Updated: Jul 19
In the world of fitness and strength training, one crucial aspect that often goes unnoticed is the tempo of an exercise. Tempo refers to the speed at which we perform each part of a repetition. Understanding how tempo affects our workouts can unlock significant benefits in muscle growth and overall performance. In this blog post, we'll delve into the four parts of a repetition, explore the impact of different tempos on muscle building, and provide a practical rule of thumb for optimizing your workouts.
The Four Parts of a Repetition:
Each repetition consists of four distinct phases, each of which plays a vital role in the overall effectiveness of an exercise:
The Lowering (Eccentric) Phase: This is the initial phase where you lower the weight or your body against gravity. It involves controlled lengthening of the muscles.
The Pause Between Lowering and Lifting Phases: After the eccentric phase, there's a brief pause before transitioning to the concentric phase. This moment of stillness allows you to prepare for the next movement.
The Lifting (Concentric) Phase: In this phase, you lift the weight or push against gravity. It involves the shortening of the muscles.
The Pause Between Lifting and Lowering Phases: Similar to the previous pause, this brief moment of stillness separates the concentric phase from the following eccentric phase.
The Impact of Lifting Tempo on Muscle Building:
Research indicates that the lifting tempo, or the speed at which you perform the concentric and eccentric phases, may not significantly affect muscle building. However, certain findings suggest that longer lower tempos can be beneficial.
The Power of Slow, Controlled Lengthening Tempos:
To enhance muscle growth, consider incorporating slow, controlled lengthening tempos into your workouts. By doing so, you increase the total time your muscles are exposed to tension during each repetition. This extended time under tension can effectively stimulate muscle growth and development.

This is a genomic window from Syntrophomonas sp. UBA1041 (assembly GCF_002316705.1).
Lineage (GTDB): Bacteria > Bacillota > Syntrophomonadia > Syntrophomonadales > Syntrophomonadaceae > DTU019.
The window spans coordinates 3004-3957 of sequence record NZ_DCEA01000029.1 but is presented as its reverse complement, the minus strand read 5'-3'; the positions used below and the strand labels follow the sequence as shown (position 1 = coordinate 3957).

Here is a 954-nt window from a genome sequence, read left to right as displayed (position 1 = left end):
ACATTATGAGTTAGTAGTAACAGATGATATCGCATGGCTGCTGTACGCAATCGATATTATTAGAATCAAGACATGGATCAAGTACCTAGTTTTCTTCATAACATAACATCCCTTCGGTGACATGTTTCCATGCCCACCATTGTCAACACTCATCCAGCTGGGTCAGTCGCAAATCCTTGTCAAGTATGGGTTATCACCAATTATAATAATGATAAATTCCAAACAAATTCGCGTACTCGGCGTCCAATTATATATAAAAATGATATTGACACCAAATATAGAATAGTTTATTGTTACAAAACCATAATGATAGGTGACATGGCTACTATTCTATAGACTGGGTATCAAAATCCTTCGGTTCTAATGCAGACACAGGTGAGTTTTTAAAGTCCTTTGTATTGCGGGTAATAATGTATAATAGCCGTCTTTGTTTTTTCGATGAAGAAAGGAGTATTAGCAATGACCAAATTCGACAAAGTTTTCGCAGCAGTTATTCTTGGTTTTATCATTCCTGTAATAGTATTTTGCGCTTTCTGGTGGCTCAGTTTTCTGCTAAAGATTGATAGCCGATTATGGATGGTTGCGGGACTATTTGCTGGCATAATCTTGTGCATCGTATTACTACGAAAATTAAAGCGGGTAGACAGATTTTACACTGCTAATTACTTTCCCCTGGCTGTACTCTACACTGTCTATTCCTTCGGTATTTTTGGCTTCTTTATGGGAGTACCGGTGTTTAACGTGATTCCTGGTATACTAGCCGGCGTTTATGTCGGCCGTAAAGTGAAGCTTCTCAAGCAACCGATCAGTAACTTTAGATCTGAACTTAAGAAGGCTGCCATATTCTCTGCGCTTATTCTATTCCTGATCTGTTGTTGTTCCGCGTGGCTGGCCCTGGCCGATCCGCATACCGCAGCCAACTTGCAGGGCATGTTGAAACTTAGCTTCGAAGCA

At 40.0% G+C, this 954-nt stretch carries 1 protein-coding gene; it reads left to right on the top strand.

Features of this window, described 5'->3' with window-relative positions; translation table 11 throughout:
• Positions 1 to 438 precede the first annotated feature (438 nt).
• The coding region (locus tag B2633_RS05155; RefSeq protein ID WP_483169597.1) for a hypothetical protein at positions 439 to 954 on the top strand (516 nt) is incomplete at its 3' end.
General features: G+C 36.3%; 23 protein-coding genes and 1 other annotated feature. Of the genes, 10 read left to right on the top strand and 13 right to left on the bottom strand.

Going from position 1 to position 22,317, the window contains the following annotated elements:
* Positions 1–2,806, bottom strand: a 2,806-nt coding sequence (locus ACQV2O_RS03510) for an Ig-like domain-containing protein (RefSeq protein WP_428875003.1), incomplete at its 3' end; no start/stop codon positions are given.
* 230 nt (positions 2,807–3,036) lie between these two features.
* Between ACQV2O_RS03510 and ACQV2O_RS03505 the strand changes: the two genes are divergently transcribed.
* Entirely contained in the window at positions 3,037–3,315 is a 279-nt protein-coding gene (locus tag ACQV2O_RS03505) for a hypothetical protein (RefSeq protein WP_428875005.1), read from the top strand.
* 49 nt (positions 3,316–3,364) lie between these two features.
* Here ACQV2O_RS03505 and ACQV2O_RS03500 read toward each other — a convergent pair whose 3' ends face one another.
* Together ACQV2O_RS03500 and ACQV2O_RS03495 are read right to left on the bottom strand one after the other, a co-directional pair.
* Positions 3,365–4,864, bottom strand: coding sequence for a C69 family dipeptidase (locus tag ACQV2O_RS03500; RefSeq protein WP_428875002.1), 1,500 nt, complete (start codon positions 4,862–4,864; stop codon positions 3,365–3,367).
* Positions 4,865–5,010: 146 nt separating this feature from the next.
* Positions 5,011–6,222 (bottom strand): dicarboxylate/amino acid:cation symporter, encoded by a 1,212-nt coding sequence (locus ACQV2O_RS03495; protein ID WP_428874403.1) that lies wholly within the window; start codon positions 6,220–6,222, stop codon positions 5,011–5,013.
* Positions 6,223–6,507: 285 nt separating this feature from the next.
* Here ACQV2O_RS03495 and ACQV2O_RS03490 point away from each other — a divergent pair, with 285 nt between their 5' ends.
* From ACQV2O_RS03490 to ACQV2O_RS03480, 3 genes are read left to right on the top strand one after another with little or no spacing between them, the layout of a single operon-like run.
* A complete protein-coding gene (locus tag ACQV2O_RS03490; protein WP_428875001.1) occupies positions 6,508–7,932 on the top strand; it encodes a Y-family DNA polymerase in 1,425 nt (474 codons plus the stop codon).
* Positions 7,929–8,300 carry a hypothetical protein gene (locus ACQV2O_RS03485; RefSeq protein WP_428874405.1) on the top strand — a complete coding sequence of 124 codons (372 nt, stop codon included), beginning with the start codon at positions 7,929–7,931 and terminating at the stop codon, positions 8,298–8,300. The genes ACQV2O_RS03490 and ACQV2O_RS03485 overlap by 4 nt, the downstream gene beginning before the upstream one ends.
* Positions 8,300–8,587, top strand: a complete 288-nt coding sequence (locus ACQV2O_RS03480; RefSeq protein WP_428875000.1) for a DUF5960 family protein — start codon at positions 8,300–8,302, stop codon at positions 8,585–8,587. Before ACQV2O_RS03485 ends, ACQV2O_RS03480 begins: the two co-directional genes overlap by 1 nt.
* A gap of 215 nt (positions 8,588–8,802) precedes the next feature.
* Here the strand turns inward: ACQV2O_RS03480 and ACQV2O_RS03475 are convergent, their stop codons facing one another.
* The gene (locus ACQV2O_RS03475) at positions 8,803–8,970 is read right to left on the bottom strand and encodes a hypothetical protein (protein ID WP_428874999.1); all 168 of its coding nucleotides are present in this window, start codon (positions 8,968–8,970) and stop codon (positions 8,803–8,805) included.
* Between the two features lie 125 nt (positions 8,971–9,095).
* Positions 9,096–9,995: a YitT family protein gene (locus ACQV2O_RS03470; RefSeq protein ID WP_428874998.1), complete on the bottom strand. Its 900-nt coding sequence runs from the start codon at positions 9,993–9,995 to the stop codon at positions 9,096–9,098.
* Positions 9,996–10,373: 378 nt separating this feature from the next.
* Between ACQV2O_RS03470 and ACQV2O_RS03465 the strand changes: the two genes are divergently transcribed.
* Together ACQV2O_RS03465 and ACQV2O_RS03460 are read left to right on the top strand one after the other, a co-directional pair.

The Advantage of the Lowering (Eccentric) Phase:
Unlike the lifting phase, the lowering phase allows for increased time under tension without reducing motor unit recruitment levels. Additionally, the lowering phase offers high levels of fatigue resistance, making it an ideal way to increase time under tension without compromising the number of stimulating repetitions.
A Practical Rule of Thumb for Tempo:
Based on experience and expert recommendations, a useful rule of thumb for optimising exercise tempo is as follows:
Concentric Phase: 2 seconds
Pause between phases: 1 second
Eccentric Phase: 3 to 4 seconds
Pause between phases: 1 second
By following this tempo pattern, you ensure controlled movements, proper muscle activation, and maximum time under tension, all contributing to improved muscle growth.
The tempo of your exercises can significantly impact your muscle-building journey. While lifting tempo may not be a primary factor, incorporating slow, controlled lengthening tempos during the eccentric phase can maximise muscle growth. Remember the rule of thumb – 2:1:3-4:1 – for a well-balanced and effective workout routine. So, the next time you hit the gym or exercise at home, pay attention to your tempo and unlock the full potential of your workouts. Happy training!